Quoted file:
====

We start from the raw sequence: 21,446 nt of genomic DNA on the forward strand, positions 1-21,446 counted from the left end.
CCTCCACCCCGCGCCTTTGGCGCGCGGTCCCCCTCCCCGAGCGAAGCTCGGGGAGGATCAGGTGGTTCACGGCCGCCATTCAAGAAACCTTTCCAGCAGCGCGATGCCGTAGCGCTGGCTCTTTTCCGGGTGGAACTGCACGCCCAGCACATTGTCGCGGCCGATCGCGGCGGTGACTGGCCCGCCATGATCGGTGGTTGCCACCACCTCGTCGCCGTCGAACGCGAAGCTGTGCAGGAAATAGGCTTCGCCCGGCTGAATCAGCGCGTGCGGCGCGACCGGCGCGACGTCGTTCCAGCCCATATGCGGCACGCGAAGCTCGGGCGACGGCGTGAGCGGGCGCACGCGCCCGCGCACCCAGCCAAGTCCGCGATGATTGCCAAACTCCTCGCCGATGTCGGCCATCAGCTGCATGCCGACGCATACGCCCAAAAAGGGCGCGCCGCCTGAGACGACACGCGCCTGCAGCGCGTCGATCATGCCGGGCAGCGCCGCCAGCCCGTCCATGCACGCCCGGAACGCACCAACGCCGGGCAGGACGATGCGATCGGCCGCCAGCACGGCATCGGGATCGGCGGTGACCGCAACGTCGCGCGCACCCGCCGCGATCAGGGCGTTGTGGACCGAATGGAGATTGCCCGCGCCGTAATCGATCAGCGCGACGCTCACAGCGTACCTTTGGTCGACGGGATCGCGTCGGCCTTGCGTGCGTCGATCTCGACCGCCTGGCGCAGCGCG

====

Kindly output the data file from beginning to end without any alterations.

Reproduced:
We start from the raw sequence: 21,446 nt of genomic DNA on the forward strand, positions 1-21,446 counted from the left end.
CCTCCACCCCGCGCCTTTGGCGCGCGGTCCCCCTCCCCGAGCGAAGCTCGGGGAGGATCAGGTGGTTCACGGCCGCCATTCAAGAAACCTTTCCAGCAGCGCGATGCCGTAGCGCTGGCTCTTTTCCGGGTGGAACTGCACGCCCAGCACATTGTCGCGGCCGATCGCGGCGGTGACTGGCCCGCCATGATCGGTGGTTGCCACCACCTCGTCGCCGTCGAACGCGAAGCTGTGCAGGAAATAGGCTTCGCCCGGCTGAATCAGCGCGTGCGGCGCGACCGGCGCGACGTCGTTCCAGCCCATATGCGGCACGCGAAGCTCGGGCGACGGCGTGAGCGGGCGCACGCGCCCGCGCACCCAGCCAAGTCCGCGATGATTGCCAAACTCCTCGCCGATGTCGGCCATCAGCTGCATGCCGACGCATACGCCCAAAAAGGGCGCGCCGCCTGAGACGACACGCGCCTGCAGCGCGTCGATCATGCCGGGCAGCGCCGCCAGCCCGTCCATGCACGCCCGGAACGCACCAACGCCGGGCAGGACGATGCGATCGGCCGCCAGCACGGCATCGGGATCGGCGGTGACCGCAACGTCGCGCGCACCCGCCGCGATCAGGGCGTTGTGGACCGAATGGAGATTGCCCGCGCCGTAATCGATCAGCGCGACGCTCACAGCGTACCTTTGGTCGACGGGATCGCGTCGGCCTTGCGTGCGTCGATCTCGACCGCCTGGCGCAGCGCG